Sarsfield contrived to intercept William's artillery on the Keeper
Mountains, and after killing the escort, bursting the guns, and blowing
up the ammunition, he returned in triumph to Limerick. His success
animated the besieged, and infuriated the besiegers. But the walls of
Limerick were not as stout as the brave hearts of its defenders. William
sent for more artillery to Waterford; and it was found that two of the
guns which Sarsfield had attempted to destroy, were still available.

The trenches were opened on the 17th of August. On the 20th the garrison
made a vigorous sortie, and retarded the enemy's progress; but on the
24th the batteries were completed, and a murderous fire of red-hot shot
and shells was poured into the devoted city. The trenches were carried
within a few feet of the palisades, on the 27th; and a breach having
been made in the wall near St. John's Gate, William ordered the assault
to commence. The storming party were supported by ten thousand men. For
three hours a deadly struggle was maintained. The result seemed
doubtful, so determined was the bravery evinced on each side.
Boisseleau, the Governor, had not been unprepared, although he was taken
by surprise, and had opened a murderous cross-fire on the assailants
when first they attempted the storm. The conflict lasted for nearly
three hours. The Brandenburg regiment had gained the Black Battery, when
the Irish sprung a mine, and men, faggots, and stones were blown up in a
moment. A council of war was held; William, whose temper was not the
most amiable at any time, was unusually morose. He had lost 2,000 men
between the killed and the wounded, and he had not taken the city, which
a French General had pronounced attainable with "roasted Apples." On
Sunday, the 31st of August, the siege was raised. William returned to
England, where his presence was imperatively demanded. The military
command was confided to the Count de Solmes, who was afterwards
succeeded by De Ginkell; the civil government was intrusted to Lord
Sidney, Sir Charles Porter, and Mr. Coningsby.

Lauzan returned to France with Tyrconnel, and the Irish forces were
confided to the care of the Duke of Berwick, a youth of twenty, with a
council of regency and a council of war to advise him. Under these
circumstances it was little wonder that there should We been
considerable division of opinion, and no little jealousy, in the royal
camp; and even then the seeds were sowing of what eventually proved the
cause of such serious misfortune to the country.

The famous Marlborough appeared before Cork with an army of 1,500 men,
on the 22nd of September, and the garrison were made prisoners of war
after a brief and brave resistance; but the conditions on which they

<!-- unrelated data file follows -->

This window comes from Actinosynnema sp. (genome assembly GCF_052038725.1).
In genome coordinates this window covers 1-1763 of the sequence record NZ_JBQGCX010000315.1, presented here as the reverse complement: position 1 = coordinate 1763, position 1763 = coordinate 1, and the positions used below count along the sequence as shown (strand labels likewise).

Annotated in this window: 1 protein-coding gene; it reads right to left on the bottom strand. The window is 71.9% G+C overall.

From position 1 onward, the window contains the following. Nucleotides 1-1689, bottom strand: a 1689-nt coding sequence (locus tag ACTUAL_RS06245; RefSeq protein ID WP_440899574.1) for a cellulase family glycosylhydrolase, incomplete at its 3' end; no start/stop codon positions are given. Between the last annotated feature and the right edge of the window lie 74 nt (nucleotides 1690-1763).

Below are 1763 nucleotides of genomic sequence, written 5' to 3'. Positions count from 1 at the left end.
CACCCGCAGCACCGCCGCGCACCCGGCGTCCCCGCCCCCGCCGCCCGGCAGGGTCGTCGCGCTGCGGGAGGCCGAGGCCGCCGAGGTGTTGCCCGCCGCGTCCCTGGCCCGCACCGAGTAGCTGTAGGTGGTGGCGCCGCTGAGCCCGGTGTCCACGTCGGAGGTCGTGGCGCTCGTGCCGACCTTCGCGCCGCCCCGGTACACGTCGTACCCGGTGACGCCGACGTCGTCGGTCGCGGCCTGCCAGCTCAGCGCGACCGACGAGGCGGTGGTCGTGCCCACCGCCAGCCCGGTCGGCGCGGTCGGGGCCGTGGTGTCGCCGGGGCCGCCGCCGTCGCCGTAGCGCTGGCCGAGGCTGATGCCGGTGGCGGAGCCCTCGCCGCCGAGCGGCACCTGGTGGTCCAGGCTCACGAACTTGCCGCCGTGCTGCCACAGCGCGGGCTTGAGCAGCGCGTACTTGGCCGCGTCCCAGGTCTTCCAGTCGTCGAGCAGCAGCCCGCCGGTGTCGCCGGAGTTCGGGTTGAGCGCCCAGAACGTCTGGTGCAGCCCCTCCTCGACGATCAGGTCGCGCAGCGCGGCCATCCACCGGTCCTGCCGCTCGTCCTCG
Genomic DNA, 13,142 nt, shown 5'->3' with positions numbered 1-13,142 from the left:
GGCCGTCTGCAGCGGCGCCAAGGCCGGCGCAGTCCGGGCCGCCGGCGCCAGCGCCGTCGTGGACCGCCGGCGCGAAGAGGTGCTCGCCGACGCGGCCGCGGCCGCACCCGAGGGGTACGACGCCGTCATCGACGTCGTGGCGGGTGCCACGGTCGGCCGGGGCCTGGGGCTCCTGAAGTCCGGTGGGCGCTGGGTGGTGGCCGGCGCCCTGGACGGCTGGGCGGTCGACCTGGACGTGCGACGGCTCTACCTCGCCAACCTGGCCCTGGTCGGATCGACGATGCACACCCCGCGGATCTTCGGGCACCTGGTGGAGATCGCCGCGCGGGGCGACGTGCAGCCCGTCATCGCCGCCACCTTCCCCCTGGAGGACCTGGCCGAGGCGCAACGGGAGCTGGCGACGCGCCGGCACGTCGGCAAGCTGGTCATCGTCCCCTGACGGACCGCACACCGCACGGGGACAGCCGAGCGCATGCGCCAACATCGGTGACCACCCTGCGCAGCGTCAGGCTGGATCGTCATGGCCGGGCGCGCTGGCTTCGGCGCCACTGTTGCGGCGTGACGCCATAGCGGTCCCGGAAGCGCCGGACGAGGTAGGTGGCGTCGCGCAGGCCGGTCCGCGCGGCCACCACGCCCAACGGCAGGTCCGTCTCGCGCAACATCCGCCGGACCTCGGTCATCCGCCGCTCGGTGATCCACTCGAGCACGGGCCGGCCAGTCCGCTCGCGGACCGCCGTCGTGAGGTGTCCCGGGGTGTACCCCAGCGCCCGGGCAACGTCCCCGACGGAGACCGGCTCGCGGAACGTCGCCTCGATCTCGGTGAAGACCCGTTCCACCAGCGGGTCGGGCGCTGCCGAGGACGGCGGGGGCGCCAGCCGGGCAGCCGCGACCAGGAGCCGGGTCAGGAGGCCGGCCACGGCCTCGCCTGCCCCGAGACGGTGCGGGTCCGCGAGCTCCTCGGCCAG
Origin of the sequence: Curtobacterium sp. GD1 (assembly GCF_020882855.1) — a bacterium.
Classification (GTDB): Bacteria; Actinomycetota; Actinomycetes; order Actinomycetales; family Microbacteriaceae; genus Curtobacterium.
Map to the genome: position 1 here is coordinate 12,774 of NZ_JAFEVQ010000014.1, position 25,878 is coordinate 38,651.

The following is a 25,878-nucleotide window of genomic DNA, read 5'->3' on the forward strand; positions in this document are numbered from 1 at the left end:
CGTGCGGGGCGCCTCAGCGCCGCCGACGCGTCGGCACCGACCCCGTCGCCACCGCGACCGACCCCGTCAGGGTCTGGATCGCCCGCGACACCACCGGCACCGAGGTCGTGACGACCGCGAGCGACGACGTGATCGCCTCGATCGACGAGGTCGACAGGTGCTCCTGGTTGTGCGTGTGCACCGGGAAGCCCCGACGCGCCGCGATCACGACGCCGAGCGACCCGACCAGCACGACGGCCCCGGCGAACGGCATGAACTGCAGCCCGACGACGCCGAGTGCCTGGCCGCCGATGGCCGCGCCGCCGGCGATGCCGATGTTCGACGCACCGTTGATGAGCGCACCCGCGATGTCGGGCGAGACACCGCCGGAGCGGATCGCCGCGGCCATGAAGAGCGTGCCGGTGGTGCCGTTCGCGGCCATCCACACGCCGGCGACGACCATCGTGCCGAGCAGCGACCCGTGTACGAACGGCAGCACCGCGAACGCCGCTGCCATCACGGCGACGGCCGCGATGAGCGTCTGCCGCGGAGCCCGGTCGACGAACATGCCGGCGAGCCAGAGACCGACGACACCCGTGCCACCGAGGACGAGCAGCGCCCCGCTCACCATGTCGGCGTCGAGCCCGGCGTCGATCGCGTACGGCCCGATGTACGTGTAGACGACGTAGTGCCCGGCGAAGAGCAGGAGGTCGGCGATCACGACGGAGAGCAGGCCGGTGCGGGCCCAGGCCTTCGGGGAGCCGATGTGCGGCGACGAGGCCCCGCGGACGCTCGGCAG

surrendered were shamefully violated. Kinsale was next attacked; but
with these exceptions, and some occasional skirmishes with the
"Rapparees," the winter passed over without any important military

Tyrconnel returned to Ireland in January, with a small supply of money
and some provisions, notwithstanding the plots made against him by
Luttrell and Purcell. He brought a patent from James, creating Sarsfield
Earl of Lucan. A French fleet arrived in May, with provisions, clothing,
and ammunition. It had neither men nor money; but it brought what was
supposed to be a fair equivalent, in the person of St. Ruth, a
distinguished French officer, who was sent to take the command of the
Irish army. In the meantime Ginkell was organizing the most effective
force ever seen in Ireland: neither men nor money was spared by the
English Parliament. And this was the army which the impoverished and
ill-provisioned troops of the royalists were doomed to encounter.

Hostilities commenced on 7th June, with the siege of Ballymore Castle,
in Westmeath. The Governor surrendered, and Athlone was next attacked.
This town is situated on the river Shannon. Its position must be
thoroughly understood, to comprehend the heroic bravery with which it
was defended. It will be remembered that Athlone was one of the towns
which the English of the Pale had fortified at the very commencement of
their invasion of Ireland. That portion of the city which lay on the
Leinster or Pale side of the river, had never been strongly fortified,
and a breach was made at once in the wall. Ginkell assaulted it with
4,000 men, and the defenders at once withdrew to the other side; but
they held the bridge with heroic bravery, until they had broken down two
of the arches, and placed the broad and rapid Shannon between themselves
and their enemies. St. Ruth had arrived in the meantime, and posted his
army, amounting to about 15,000 horse and foot, at the Irish side of the